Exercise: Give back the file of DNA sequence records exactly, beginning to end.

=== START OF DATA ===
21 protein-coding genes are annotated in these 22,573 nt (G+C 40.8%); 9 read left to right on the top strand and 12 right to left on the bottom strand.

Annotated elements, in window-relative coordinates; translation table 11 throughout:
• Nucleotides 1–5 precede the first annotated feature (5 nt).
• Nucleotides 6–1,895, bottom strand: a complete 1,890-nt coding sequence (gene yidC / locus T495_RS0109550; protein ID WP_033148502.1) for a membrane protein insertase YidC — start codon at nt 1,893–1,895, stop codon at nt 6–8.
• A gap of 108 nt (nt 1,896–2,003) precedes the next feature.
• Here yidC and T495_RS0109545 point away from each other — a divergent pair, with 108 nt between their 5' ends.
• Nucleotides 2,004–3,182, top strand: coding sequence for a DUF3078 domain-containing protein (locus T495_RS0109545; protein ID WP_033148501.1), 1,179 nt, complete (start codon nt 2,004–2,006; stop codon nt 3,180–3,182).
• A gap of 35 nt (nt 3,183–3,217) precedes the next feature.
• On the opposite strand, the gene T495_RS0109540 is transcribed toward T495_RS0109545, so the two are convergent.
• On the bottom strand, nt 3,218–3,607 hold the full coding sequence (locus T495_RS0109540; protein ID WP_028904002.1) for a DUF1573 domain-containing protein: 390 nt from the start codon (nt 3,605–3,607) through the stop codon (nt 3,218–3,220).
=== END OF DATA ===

21 protein-coding genes are annotated in these 22,573 nt (G+C 40.8%); 9 read left to right on the top strand and 12 right to left on the bottom strand.

Annotated elements, in window-relative coordinates; translation table 11 throughout:
• Nucleotides 1–5 precede the first annotated feature (5 nt).
• Nucleotides 6–1,895, bottom strand: a complete 1,890-nt coding sequence (gene yidC / locus T495_RS0109550; protein ID WP_033148502.1) for a membrane protein insertase YidC — start codon at nt 1,893–1,895, stop codon at nt 6–8.
• A gap of 108 nt (nt 1,896–2,003) precedes the next feature.
• Here yidC and T495_RS0109545 point away from each other — a divergent pair, with 108 nt between their 5' ends.
• Nucleotides 2,004–3,182, top strand: coding sequence for a DUF3078 domain-containing protein (locus T495_RS0109545; protein ID WP_033148501.1), 1,179 nt, complete (start codon nt 2,004–2,006; stop codon nt 3,180–3,182).
• A gap of 35 nt (nt 3,183–3,217) precedes the next feature.
• On the opposite strand, the gene T495_RS0109540 is transcribed toward T495_RS0109545, so the two are convergent.
• On the bottom strand, nt 3,218–3,607 hold the full coding sequence (locus T495_RS0109540; protein ID WP_028904002.1) for a DUF1573 domain-containing protein: 390 nt from the start codon (nt 3,605–3,607) through the stop codon (nt 3,218–3,220).